Thu Aug 19 01:13pm EDT
Video goals reviews are usually either a godsend or a travesty of injustice in the NHL, depending on whether a wrong was righted or a blown call was upheld due to "lack of clear evidence" in the replay.
So it was with great interest we read this nugget from Dan Rosen of NHL.com, discussing the Research and Development Camp with Phoenix Coyotes assistant coach Dave King and focusing on an underreported technological test for the War Room:
Finally, King mentioned one of the more subtle changes that was tested Wednesday strictly for the Hockey Operations staff that work in the Toronto war room: The yellow verification line, which is situated behind the goal line and would be used in video reviews to determine if the puck did indeed cross the goal line. If the puck is seen touching the yellow line, it has to be a goal.
"Even with the replays, we still have situations where important goals are touch and go sometimes as to whether they are really in," King said. "I think that line is going to add a little bit of help to the referees and the linesman and those replays will be good because the reviews will be clear."
The NHL: Where one goal-line simply isn't enough goal-lines!
Clarity's always a welcome visitor to the War Room, and this "reference line" sounds like something that can only help make the process more accurate. Rosen's reporting also makes it appear that this might be an actual line on the ice and not a virtual one, preventing the NHL from having to deal with the imprecise technology of the NFL's first-down marker on TV.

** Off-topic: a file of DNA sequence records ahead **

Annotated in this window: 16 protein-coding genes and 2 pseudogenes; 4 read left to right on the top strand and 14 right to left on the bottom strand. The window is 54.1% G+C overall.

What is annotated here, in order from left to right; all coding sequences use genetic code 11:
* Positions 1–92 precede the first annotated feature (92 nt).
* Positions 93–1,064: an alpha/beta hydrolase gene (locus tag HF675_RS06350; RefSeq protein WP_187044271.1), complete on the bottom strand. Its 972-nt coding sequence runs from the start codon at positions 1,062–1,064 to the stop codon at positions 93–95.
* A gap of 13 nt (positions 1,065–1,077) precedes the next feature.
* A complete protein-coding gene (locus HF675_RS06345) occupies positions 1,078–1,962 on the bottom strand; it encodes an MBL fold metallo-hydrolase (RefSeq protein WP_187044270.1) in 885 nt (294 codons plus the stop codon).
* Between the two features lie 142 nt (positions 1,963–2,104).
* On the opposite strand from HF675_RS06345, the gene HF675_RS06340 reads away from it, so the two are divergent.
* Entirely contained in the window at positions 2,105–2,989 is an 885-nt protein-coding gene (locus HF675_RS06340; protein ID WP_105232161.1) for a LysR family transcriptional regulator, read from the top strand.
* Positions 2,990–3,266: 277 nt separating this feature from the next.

UPDATE: Via Mirtle, here's a diagram of the yellow line on the ice.
Sounds promising, and probably cheaper than adding the necessary cameras to cover all angles or putting computer chips inside the pucks to electronically verify they crossed the line.
Of course, it does nothing to end the scourge on hockey that is the Intent To Blow rule or change fact that we have a replay system that's susceptible to rogue local producers hiding evidence. But give the NHL credit: It's addressing the imperfections of its goal verification system; perhaps it's only coincidental symbolism that it's with a yellow streak.